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Canada Increases Legal Cannabis Drink Limit

By Leo Bear-McGuinness

Published: Dec 12, 2022   
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Any cannabis consumer in Canada can now buy up to 48 cans (17.1 liters) of cannabis beverages – a substantial increase on the previous limit of five cans (2.1 liters).

The change comes from the Canadian government, which amended a few rules in the country’s Cannabis Act on December 2.

The beverage rule change was made to bring the consumption limits of cannabis drinks in line with the limits imposed on cannabis foods, such as gummies and chocolate.

99 bottles of bud on the wall

In a notice published on December 9, Health Canada (the country’s cannabis regulator) says it remains confident that existing measures, such as child-resistant packaging and strict limits on the amount of THC per container, can still mitigate the risks of over- and accidental consumption.

Beverage producers now have a 12-month transition period to update their labels.

The new rule has been welcomed by many in the cannabis drinks sector.

“Canadians can finally purchase a six-pack, 24, or up to 48 of their favourite cannabis beverages to enjoy with family and friends, which represents a win for consumer choice as this innovative category takes a leap forward,” David Klein, chief executive officer of Canopy Growth Corp., said in a statement.

“As our sector matures, today's changes mark a critical next step by the federal government and demonstrate the necessary evolution of cannabis regulations to support a responsible and competitive cannabis industry in Canada.”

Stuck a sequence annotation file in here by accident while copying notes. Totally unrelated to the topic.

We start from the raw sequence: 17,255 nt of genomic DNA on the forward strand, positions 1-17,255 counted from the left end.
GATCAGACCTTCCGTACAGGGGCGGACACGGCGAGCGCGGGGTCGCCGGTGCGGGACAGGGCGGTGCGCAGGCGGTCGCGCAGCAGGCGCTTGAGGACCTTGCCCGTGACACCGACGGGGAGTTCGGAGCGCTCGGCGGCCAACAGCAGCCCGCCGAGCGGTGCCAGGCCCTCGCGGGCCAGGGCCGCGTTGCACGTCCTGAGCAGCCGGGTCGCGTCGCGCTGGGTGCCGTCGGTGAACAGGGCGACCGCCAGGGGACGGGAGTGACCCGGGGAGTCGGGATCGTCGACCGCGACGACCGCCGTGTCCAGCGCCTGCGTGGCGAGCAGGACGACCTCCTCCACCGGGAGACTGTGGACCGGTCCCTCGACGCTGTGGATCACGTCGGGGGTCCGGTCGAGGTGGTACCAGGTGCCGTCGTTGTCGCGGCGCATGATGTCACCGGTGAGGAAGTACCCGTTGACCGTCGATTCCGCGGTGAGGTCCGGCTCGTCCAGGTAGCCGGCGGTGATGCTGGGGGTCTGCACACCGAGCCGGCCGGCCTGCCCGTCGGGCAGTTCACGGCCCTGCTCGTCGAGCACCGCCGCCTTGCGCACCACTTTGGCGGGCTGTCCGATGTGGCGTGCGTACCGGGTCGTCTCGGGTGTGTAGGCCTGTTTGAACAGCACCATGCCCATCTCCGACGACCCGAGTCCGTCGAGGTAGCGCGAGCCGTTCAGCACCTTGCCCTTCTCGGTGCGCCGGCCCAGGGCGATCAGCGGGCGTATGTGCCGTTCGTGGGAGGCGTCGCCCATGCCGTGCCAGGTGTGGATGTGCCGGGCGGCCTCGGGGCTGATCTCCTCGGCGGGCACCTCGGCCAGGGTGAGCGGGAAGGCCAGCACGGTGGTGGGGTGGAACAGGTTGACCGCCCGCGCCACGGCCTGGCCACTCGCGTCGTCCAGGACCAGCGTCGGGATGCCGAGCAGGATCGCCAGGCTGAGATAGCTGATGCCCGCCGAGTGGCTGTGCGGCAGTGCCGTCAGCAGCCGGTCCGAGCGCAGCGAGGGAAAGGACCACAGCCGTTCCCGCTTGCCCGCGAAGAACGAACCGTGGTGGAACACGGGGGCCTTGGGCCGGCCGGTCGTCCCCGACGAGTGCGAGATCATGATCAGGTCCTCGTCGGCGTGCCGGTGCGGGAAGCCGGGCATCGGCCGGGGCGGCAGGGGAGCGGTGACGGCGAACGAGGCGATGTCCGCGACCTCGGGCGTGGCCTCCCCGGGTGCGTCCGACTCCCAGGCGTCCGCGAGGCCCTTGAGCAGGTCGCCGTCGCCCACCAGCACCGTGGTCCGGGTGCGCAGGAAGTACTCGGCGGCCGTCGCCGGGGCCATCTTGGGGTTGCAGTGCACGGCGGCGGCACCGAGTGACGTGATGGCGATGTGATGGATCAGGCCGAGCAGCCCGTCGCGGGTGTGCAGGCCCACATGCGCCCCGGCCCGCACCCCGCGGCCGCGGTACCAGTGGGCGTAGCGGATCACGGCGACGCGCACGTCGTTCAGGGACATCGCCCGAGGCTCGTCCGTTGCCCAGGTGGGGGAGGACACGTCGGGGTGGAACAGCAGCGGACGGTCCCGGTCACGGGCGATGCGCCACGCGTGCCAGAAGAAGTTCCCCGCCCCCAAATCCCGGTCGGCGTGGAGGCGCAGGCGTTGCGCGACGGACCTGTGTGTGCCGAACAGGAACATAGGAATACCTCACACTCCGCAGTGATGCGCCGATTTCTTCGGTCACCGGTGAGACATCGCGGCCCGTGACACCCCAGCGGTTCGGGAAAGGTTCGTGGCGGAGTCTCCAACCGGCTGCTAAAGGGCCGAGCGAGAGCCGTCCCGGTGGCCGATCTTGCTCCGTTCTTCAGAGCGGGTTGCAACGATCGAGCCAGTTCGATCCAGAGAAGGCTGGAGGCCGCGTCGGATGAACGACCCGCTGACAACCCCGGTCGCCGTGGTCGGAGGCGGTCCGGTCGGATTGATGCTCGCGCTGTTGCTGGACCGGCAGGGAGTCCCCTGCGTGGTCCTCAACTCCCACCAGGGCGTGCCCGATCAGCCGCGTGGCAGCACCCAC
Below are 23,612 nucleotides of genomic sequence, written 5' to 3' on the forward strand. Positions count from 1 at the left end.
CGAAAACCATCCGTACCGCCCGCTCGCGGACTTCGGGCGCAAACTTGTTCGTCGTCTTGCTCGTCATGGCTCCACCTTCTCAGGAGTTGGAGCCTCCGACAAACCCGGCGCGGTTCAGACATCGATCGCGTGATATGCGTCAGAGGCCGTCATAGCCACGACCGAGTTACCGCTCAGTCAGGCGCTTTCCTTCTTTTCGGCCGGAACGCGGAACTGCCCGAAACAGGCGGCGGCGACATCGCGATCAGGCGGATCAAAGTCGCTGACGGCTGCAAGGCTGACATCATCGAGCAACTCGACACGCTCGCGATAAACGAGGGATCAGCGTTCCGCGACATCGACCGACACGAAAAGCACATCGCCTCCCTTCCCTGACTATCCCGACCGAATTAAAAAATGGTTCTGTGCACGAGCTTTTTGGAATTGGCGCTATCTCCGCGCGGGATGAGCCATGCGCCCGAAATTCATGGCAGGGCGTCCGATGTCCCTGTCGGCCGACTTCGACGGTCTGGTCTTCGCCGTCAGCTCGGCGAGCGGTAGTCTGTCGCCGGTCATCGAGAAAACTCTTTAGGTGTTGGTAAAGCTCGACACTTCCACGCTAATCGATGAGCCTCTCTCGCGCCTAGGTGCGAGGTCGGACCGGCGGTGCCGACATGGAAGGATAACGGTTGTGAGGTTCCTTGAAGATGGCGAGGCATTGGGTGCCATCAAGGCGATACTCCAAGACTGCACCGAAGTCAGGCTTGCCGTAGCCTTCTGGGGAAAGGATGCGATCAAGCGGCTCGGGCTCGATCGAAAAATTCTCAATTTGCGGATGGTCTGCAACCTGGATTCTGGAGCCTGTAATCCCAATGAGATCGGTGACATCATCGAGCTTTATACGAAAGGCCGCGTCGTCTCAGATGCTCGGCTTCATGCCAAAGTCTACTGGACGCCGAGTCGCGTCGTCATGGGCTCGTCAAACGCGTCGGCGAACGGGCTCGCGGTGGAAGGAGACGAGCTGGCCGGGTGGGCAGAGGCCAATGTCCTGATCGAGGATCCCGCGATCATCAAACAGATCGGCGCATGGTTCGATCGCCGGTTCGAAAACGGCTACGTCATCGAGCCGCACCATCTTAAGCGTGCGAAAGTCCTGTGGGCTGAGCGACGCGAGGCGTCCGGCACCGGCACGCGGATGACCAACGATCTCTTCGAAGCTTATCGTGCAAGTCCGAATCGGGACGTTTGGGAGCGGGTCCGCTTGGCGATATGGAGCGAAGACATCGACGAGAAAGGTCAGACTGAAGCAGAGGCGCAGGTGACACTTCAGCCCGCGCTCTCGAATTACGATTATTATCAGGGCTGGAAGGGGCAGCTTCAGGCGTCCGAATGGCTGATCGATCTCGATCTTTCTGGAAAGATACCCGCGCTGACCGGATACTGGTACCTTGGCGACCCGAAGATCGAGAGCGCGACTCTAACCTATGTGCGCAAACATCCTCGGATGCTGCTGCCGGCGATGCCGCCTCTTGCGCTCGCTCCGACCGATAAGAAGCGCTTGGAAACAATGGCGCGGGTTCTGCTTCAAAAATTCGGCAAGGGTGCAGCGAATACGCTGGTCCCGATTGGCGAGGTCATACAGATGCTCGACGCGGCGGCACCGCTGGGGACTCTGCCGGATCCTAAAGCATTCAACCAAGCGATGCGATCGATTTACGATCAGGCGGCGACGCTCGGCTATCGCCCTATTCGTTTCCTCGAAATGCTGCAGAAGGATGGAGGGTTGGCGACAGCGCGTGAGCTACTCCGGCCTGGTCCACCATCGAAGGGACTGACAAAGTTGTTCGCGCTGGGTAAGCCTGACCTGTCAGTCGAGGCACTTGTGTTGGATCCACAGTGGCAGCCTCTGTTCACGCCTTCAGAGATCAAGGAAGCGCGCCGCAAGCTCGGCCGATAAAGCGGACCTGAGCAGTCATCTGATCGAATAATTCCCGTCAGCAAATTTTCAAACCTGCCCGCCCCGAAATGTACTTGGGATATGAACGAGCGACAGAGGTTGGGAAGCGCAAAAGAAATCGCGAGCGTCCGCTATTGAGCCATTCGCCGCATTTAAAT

The new Cannabis Act amendments also affect cannabis testing labs in Canada. Lab license holders and federal labs are now permitted to “produce, distribute and sell” reference standards and testing kits. This freedom was given in the hopes of widening “access to cannabis testing materials” and thereby supporting “access to a quality-controlled supply of cannabis”.

Health Canada also made an amendment to “broaden” the educational qualifications required for the role of Head of Laboratory at a cannabis lab.

“This change allows for a larger pool of eligible candidates for this role, while still ensuring that those individuals are able to fulfill the duties of the position”, Health Canada wrote in its notice.

Another amendment consolidates most non-therapeutic cannabis research – research that can inform product development, for instance – under the Cannabis Act. Previously, this kind of research was categorized under “clinical trials” and regulated under the Cannabis Regulations and the Food and Drug Regulations.

All amendments were made following “extensive engagement” with stakeholders, including researchers, cannabis license holders, and public health workers.


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